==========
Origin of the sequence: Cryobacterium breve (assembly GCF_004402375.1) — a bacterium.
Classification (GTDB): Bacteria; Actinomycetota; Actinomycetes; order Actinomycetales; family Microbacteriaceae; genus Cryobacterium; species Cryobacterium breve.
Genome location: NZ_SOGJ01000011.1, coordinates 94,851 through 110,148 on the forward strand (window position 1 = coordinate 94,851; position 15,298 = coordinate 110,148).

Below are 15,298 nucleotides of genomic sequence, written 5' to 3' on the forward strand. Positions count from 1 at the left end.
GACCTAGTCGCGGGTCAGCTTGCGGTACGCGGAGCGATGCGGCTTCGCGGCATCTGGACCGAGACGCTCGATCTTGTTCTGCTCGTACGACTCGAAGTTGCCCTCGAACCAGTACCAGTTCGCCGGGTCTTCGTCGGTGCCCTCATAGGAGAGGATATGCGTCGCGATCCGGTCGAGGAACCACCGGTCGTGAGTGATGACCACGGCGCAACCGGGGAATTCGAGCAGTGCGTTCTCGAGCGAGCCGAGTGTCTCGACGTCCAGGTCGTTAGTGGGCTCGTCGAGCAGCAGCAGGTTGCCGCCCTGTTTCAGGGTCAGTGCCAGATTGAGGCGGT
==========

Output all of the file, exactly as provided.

Origin of the sequence: Cryobacterium breve (assembly GCF_004402375.1) — a bacterium.
Classification (GTDB): Bacteria; Actinomycetota; Actinomycetes; order Actinomycetales; family Microbacteriaceae; genus Cryobacterium; species Cryobacterium breve.
Genome location: NZ_SOGJ01000011.1, coordinates 94,851 through 110,148 on the forward strand (window position 1 = coordinate 94,851; position 15,298 = coordinate 110,148).

Below are 15,298 nucleotides of genomic sequence, written 5' to 3' on the forward strand. Positions count from 1 at the left end.
GACCTAGTCGCGGGTCAGCTTGCGGTACGCGGAGCGATGCGGCTTCGCGGCATCTGGACCGAGACGCTCGATCTTGTTCTGCTCGTACGACTCGAAGTTGCCCTCGAACCAGTACCAGTTCGCCGGGTCTTCGTCGGTGCCCTCATAGGAGAGGATATGCGTCGCGATCCGGTCGAGGAACCACCGGTCGTGAGTGATGACCACGGCGCAACCGGGGAATTCGAGCAGTGCGTTCTCGAGCGAGCCGAGTGTCTCGACGTCCAGGTCGTTAGTGGGCTCGTCGAGCAGCAGCAGGTTGCCGCCCTGTTTCAGGGTCAGTGCCAGATTGAGGCGGT